Banning appropriate books is a backwards move (Opinion)

Controversy has spread over attempts to ban books in public schools across several states in the nation


DJ Gallegos

“There are always going to be struggles over the proper limits to free speech.” — Chris Finan

For a long time, some have been pushing to ban books that include mentions of race, sexuality, gender, and other “sensitive” topics. They say it’s to shield children from pornography and obscene content in public schools, but let’s be real, it’s because said books include themes and subjects that make some people uncomfortable.

And it does, because Texas lawmaker Matt Krause confirmed it back in October when he compiled a list of 850 books he believes should be challenged. He said that students reading those particular books might feel “discomfort, guilt, anguish, or any other physiological distress because of their race or sex”.

If reading about oppressed groups makes kids feel uncomfortable, then good. They have empathy. They understand that whatever happened (and is still happening in many cases) is wrong.

History isn’t supposed to be a fairy tale that kids read with their peers — it’s supposed to be a lesson about past mistakes that should never be repeated. It’s supposed to make people feel uncomfortable and reflect about the history of their people and the history of their country.

Book bans, at least in the past, only applied to books that held content too mature for younger audiences or blatant hate speech. None of the books listed on the spreadsheet drafted by Krause hold any of that. Banning books that teach children how to examine the world around them, acknowledge problems in society, and to accept those different from them only sparks more curiosity and acceptance in both kids and their parents.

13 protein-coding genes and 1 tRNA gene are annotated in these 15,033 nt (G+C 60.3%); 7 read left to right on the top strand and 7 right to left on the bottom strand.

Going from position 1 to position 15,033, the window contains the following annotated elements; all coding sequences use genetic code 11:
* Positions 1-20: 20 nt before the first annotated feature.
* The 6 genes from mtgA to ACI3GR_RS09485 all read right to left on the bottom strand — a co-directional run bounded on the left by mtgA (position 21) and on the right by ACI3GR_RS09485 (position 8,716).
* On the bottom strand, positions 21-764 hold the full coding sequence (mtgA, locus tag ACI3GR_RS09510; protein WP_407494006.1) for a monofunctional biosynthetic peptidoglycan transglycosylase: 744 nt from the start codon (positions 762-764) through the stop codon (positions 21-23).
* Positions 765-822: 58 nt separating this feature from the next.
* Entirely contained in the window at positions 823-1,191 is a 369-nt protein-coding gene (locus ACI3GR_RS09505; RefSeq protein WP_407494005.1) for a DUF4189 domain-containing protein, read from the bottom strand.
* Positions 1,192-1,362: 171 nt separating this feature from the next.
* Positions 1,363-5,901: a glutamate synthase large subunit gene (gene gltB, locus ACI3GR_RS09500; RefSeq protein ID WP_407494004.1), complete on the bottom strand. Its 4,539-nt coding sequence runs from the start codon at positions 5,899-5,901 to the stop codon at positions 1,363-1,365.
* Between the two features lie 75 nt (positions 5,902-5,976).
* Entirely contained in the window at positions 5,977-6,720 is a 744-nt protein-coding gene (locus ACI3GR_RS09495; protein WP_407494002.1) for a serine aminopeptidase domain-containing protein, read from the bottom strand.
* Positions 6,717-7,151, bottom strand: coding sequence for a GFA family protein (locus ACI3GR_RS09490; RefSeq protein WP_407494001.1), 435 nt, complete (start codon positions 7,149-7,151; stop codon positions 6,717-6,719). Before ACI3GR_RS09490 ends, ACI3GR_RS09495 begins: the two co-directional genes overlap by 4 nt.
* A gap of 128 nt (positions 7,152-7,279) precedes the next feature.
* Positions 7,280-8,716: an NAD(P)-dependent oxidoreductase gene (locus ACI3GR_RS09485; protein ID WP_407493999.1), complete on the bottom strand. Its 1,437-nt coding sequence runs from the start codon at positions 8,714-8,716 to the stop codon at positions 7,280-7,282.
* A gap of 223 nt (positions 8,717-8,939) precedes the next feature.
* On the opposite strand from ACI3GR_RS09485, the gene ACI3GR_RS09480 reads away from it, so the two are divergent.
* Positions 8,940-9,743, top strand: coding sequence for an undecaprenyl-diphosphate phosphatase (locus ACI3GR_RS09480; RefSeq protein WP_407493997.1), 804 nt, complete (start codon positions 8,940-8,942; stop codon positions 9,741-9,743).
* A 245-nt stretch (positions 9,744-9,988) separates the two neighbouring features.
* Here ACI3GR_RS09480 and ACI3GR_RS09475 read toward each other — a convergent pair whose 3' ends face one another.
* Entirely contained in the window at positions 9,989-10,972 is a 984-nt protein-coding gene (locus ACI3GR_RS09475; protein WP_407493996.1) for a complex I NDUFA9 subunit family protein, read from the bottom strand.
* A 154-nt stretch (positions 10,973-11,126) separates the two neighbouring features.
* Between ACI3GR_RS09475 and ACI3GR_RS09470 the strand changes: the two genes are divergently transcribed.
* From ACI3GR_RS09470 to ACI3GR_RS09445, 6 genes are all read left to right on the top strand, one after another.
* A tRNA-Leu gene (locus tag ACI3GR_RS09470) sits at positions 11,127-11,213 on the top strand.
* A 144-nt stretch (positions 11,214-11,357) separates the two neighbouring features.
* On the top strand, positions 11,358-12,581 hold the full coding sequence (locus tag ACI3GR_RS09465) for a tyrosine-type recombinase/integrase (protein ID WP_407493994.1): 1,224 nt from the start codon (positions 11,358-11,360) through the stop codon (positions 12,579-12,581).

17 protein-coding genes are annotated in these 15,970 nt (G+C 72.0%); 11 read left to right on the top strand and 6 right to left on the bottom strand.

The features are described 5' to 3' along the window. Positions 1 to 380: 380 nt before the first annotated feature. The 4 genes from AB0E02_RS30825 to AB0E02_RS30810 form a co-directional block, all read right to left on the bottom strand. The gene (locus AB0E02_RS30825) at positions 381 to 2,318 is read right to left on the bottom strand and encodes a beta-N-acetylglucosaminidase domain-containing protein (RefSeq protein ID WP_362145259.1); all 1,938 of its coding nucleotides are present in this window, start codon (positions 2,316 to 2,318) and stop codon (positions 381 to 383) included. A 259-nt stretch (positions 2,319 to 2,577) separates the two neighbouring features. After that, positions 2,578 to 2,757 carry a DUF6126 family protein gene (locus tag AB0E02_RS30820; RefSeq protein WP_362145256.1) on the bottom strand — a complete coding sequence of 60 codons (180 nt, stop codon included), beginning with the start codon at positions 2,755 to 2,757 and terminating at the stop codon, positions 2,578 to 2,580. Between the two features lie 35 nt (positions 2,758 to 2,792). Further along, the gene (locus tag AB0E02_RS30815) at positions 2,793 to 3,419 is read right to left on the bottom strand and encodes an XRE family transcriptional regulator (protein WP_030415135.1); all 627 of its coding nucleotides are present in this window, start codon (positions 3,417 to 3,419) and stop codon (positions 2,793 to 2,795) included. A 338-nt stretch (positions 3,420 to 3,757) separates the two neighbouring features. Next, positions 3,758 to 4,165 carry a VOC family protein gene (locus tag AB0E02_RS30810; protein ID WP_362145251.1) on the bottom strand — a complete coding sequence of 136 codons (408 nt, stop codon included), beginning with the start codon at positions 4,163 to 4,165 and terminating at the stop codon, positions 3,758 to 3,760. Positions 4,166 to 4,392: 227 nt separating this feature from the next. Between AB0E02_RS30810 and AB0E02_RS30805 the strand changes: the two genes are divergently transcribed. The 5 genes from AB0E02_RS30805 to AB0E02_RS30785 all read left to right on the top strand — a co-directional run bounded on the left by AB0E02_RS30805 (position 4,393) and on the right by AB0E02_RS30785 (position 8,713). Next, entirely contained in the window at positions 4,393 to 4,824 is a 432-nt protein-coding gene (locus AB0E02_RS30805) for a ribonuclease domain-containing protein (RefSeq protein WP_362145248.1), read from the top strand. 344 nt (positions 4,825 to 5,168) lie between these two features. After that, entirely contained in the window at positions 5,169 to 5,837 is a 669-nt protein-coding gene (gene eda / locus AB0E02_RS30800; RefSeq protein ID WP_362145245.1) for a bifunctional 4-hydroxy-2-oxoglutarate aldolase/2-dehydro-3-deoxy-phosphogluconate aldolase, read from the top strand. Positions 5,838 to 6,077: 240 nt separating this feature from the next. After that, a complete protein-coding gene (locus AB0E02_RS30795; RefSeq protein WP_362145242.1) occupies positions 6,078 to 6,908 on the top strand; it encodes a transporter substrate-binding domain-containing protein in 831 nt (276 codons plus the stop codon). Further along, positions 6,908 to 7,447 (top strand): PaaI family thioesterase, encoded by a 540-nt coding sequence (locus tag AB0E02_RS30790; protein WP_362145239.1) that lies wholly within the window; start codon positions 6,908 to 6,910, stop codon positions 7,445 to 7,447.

The skepticism is because there are plenty who feel uncomfortable with content that is at all “negative”, “taboo”, or different from what they experience on a daily basis.

Banning isn’t advancing the education of kids, it’s stifling it. It’s a backwards and embarrassing move for America. For a country that praises free speech so much, it’s ironic to see how quick some citizens turn to suppress the voices of others who speak of something that they disagree with or makes them uncomfortable.

Taking away the opportunity for kids to explore different topics and educate themselves is what makes this situation morally wrong. Just because a book goes against the beliefs of a politician doesn’t mean that book should be banned from school libraries and out of reach for kids interested in it. If someone isn’t interested in the topics discussed in the book, they have no obligation to read it.  Even that opportunity shouldn’t grant politicians permission to ban books they haven’t read or thought about much outside of what’s deemed “inappropriate.”

What makes one person uncomfortable will make another feel heard.